The B.C. government recently launched a sexual violence and misconduct information campaign specifically aimed at post-secondary campuses. All 25 universities and colleges in B.C., including TRU, are involved in the campaign.
Unlike previous campaigns that have aimed to address sexual violence and misconduct, this campaign focuses on the critical period of the first few weeks of a new semester. According to the government, this is when two-thirds of sexual assaults on campus occur.
“Student life should never include any type of sexualized violence or misconduct. However, we know that roughly two-thirds of sexual assaults on campus occur during the first eight weeks of school,” said Melanie Mark, Minister of Advanced Education, Skills and Training in a press release.
While there are a lot of reasons for why these first few weeks back are so critical, it really boils down to a few factors, says Meaghan Hagerty, TRU’s Sexualized Violence Prevention and Response Manager.
“Everyone’s excited and everyone’s out partying more. A lot of sexualized violence happens within relationships as well or between you and someone you already know,” Hagerty said. “But I think it really comes from this being a new stage in people’s lives. There are unfortunately, some factors that make people more vulnerable at that age and stage as well, like trying to fit in or not knowing how to push back against those sorts of things.”
Statistically speaking, first and second-years are perhaps the most vulnerable. In a 2015 article by Stephen Cranney in the Journal of Interpersonal Violence, The Relationship Between Sexual Victimization and Year in School in U.S. Colleges, the author found that students in their first two years are disproportionately affected by sexual violence compared to other students.
This doesn’t just have to do with alcohol and partying either, but the type of housing they are living in (on-campus versus off-campus) and a lack of proper transportation.
Since a single incident of sexual violence can have life-changing results for everyone involved, educating students in their first few weeks is key.
For their part, TRU has been putting up posters around campus, including in The Den. Yet the university is taking it one step further by partnering with other research universities in B.C. to bring students consistent messaging on the topic of sexual violence.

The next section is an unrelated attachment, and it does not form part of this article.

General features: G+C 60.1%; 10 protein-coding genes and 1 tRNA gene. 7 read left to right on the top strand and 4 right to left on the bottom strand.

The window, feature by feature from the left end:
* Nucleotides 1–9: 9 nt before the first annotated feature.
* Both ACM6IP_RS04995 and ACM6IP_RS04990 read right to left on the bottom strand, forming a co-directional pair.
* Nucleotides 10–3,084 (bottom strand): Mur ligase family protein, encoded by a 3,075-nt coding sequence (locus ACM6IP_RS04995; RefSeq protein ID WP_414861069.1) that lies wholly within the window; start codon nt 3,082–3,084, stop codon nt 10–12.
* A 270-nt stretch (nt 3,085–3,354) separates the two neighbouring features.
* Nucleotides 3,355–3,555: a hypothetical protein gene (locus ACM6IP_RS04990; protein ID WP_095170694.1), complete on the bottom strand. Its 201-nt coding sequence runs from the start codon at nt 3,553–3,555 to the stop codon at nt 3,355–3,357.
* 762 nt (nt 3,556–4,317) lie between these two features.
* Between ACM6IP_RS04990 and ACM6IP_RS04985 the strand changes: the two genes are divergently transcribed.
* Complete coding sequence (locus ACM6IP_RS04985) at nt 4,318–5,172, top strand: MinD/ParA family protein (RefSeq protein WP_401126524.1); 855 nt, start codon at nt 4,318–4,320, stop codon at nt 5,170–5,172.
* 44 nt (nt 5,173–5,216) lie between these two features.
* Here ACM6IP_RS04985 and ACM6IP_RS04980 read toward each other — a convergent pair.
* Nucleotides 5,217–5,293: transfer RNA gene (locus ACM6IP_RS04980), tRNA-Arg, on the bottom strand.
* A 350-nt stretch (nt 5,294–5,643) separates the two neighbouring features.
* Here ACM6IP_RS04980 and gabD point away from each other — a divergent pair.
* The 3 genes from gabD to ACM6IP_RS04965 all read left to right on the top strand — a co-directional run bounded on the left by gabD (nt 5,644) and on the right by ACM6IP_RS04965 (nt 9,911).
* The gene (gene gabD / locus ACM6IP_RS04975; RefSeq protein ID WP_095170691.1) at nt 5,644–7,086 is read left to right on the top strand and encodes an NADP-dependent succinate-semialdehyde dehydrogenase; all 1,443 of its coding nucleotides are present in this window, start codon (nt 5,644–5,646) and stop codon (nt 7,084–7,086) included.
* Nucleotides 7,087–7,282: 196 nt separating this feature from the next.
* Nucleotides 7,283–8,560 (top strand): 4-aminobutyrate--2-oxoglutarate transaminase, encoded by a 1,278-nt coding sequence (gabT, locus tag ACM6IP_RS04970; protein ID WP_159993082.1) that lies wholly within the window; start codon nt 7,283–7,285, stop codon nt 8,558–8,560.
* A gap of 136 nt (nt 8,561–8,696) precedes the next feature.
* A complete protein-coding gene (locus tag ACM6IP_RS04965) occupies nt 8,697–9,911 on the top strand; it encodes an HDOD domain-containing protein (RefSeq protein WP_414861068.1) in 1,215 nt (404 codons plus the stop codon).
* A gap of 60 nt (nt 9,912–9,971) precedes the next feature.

“We’ve been working with the other research universities in B.C. to bring consistent messaging to our campuses on some of the larger topic areas,” Hagerty said. “We now have a learning tool that students can access via Moodle or in-person workshops. So each one is a video and a debrief breakdown of the video. It’s on consent, healthy relationships, boundaries, being an active bystander and supporting a survivor.”
While these in-person and video workshops are no doubt a powerful tool, they aren’t mandatory. Yet Hagerty isn’t sure that mandatory education is the answer either.
“It is tough with mandatory education because if people aren’t willing to hear it then it can be less effective,” she said. “We’re going to incentivise it and there will be prizes attached to it. We are trying to make it as accessible as possible.”
While some students may not be willing to watch a video or join in on a workshop session, there are still other ways in which they can communally make TRU safer, says Hagerty.
“If you hear someone making a rape joke, say, ‘Hey man, that’s actually not that funny,’ and sort of educate themselves around sexual violence and what they can do,” she said. “Recognizing that it does happen a lot, so knowing some positive ways to respond if someone tells you, not that you have to be an expert. But if someone tells you, believe what they tell you and connect them to resources.”
Some of those resources include contacting TRU’s counselling department at 250-828-5023 or contacting an organization such as Kamloops Sexual Assault Counselling Centre (250-372-0179).